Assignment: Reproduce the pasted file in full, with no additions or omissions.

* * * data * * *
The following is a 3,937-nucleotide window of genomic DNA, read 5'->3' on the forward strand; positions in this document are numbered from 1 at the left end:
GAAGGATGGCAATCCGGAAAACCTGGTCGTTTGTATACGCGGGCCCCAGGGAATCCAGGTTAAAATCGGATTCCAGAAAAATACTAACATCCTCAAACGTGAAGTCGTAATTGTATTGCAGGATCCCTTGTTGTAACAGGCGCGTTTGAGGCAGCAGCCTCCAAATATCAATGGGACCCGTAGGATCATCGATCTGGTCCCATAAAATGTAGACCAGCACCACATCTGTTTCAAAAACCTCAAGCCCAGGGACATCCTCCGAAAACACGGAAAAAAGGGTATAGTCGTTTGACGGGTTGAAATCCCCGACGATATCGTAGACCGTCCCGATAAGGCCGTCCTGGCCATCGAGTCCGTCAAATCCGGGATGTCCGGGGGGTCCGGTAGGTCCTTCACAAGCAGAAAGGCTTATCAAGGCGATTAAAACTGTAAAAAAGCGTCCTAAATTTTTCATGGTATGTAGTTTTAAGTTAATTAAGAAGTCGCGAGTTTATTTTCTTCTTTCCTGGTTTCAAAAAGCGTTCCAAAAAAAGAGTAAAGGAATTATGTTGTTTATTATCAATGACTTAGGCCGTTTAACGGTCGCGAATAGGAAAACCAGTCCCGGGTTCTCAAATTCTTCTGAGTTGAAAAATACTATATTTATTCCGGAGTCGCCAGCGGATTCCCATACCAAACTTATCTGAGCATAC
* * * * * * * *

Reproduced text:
The following is a 3,937-nucleotide window of genomic DNA, read 5'->3' on the forward strand; positions in this document are numbered from 1 at the left end:
GAAGGATGGCAATCCGGAAAACCTGGTCGTTTGTATACGCGGGCCCCAGGGAATCCAGGTTAAAATCGGATTCCAGAAAAATACTAACATCCTCAAACGTGAAGTCGTAATTGTATTGCAGGATCCCTTGTTGTAACAGGCGCGTTTGAGGCAGCAGCCTCCAAATATCAATGGGACCCGTAGGATCATCGATCTGGTCCCATAAAATGTAGACCAGCACCACATCTGTTTCAAAAACCTCAAGCCCAGGGACATCCTCCGAAAACACGGAAAAAAGGGTATAGTCGTTTGACGGGTTGAAATCCCCGACGATATCGTAGACCGTCCCGATAAGGCCGTCCTGGCCATCGAGTCCGTCAAATCCGGGATGTCCGGGGGGTCCGGTAGGTCCTTCACAAGCAGAAAGGCTTATCAAGGCGATTAAAACTGTAAAAAAGCGTCCTAAATTTTTCATGGTATGTAGTTTTAAGTTAATTAAGAAGTCGCGAGTTTATTTTCTTCTTTCCTGGTTTCAAAAAGCGTTCCAAAAAAAGAGTAAAGGAATTATGTTGTTTATTATCAATGACTTAGGCCGTTTAACGGTCGCGAATAGGAAAACCAGTCCCGGGTTCTCAAATTCTTCTGAGTTGAAAAATACTATATTTATTCCGGAGTCGCCAGCGGATTCCCATACCAAACTTATCTGAGCATAC